Page 10, 5th February 1937

5th February 1937
Page 10
Page 10, 5th February 1937 — The Cinema

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The Cinema


Bergner Tradition With A Difference

Fly IRIS CONLAY, Catholic. Herald Film Critic.

I had an all-German day at thc films last week, It started with a pleasant morning at the Curzon where I watched a new and up-to-date Pola Negri put across a

strongly dramatic role in Mazurka.. It progressed in a quiet way by an after-tea call on Paula Wessely in Ernte at the Academy—a second visit, because I enjoyed this film so much. And it ended in a lighter key altogether at Regine at the Forum.

Although entirely different in character these German cousins have a strong family resemblance. It emerges superficially in the choice of one-word titles and it emerges in the more essential points. All three rely on slow, sensitive development, on devotion to tiny detail—and most attractive feature of all—they all delight in absolutely natural people with just a twist of naiveté in their construction to make them " different."

All the three heroines, Paula Wessely (Ernie), Luise Ullrich (Regine). and Ingeborg Theek (Mazurka), exemplify the German admiration for spontaneous vital beauty as opposed to the Hollywood cultured" style which the rest of Europe have been taught to find attractive.

It is all a matter of convention anyway, and if the Bergner has created a tradition of Peter-panish womanhood in Germany in which the heroines never seem to pass beyond a wondering childhood it is a refreshing change after the hothouse Dietrich style from Hollywood which appears never to have known childhood at all. In direct descent from Bergner, the Ullrich-Wessely-Theek trio have nevertheless diverged from her. They are oddly unbeautiful, technically speaking; they are even a little gauche; they have extreme youthfulness and they have all the comprehensive range of gesture and expression of Bergner. But they gain from Bergner's mistakes. Bergner, in an effort to present natural, unrepressed characters, overreached herself in spontaneity and became elfin. This trio have been beyond Bergner's gnome tricks and, with saner balance, have created responsive women.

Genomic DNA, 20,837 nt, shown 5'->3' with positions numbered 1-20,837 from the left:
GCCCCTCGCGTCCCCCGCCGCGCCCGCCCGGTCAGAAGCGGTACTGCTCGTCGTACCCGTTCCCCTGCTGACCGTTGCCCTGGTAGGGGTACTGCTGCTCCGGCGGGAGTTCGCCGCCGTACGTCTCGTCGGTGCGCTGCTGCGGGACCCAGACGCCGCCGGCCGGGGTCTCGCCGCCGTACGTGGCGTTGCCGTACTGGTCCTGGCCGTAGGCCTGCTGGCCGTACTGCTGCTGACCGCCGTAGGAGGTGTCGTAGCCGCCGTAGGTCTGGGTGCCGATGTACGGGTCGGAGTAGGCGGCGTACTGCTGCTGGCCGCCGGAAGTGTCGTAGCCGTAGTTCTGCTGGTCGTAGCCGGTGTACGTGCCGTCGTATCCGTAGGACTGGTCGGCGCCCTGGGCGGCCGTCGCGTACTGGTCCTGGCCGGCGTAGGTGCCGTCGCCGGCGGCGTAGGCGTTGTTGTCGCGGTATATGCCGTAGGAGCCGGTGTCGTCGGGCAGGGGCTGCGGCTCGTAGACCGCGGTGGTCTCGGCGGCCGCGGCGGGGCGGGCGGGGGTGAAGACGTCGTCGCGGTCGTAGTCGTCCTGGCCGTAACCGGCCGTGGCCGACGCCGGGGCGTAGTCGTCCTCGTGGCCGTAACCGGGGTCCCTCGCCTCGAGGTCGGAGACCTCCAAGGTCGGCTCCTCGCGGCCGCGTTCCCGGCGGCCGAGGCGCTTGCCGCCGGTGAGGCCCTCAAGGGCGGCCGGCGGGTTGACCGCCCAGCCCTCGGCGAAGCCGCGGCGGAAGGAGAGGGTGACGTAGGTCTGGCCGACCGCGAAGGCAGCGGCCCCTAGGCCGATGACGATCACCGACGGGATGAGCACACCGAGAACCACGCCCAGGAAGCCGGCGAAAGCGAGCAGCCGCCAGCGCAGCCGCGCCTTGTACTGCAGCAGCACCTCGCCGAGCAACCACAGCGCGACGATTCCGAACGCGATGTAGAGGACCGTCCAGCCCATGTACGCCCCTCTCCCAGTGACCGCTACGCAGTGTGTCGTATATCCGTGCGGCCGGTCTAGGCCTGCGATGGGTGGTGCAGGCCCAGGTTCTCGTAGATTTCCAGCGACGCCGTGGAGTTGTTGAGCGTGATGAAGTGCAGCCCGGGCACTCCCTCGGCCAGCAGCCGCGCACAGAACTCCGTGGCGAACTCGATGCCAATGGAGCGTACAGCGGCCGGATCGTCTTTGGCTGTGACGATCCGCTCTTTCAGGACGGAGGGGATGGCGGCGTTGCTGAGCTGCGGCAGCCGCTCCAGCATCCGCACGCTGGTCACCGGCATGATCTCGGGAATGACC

Of the actual films and their stories there is little to say. Paula Wessely Ernie was treated at length last week, and although there arc many other things that were made apparent in a second visit which were not evident to me on the first, I think I must desist from saying more than that from every angle Ernie is the most satisfying picture that I have seen lately.

Material Does Not Matter

Regine, at the Forum, is an excellent example of how treatment is more important than material. Was it Mrs. Henry Wood who used to write mawkish stories about servant girls seduced by their masters? Regine begins in this strain, and, if not very carefully handled, could have become rather a tiresome tale without even the virtue of reality in its last sequences. Peasant seldom marries her prince and lives happily ever after, but in this version it is made to work.

But Regine is handled with the understanding it needs by director Hermann Grund from its first moment when Hero Adolf Wohlbriick meets Heroine Luisc Ullrich as she hangs out the family washing, through the vicissitudes of the polishing of the rough diamond in the first months of their marriage, until the last melodramatic sequences.

It may be true that. as a technical experiment, it lacks originality, but cutting new ice is not the only virtue of good production. The mixture as before may be equally valuable. In this category belongs Regine.

Negri Loses Nothing

Mazurka (Curzon) is stronger stuff altogether. Although the leading part is taken by young Ingeborg Theek, the picture belongs in reality to Pole Negri, who after many years. has lost no touch with the stuff of which films are made.

In the unsympathetic role of the wronged woman who takes a murderous revenge, she might have forgotten the humanity in her make-up and related a stiff story of hardship borne with bitterness. Instead, she gradually thaws our feelings for her and in the end usurps our sympathies to such an extent that the heroine is in danger of total eclipse.

Willi Forst directs competently, but there are no sparks for those who do not appreciate quiet conventionality.

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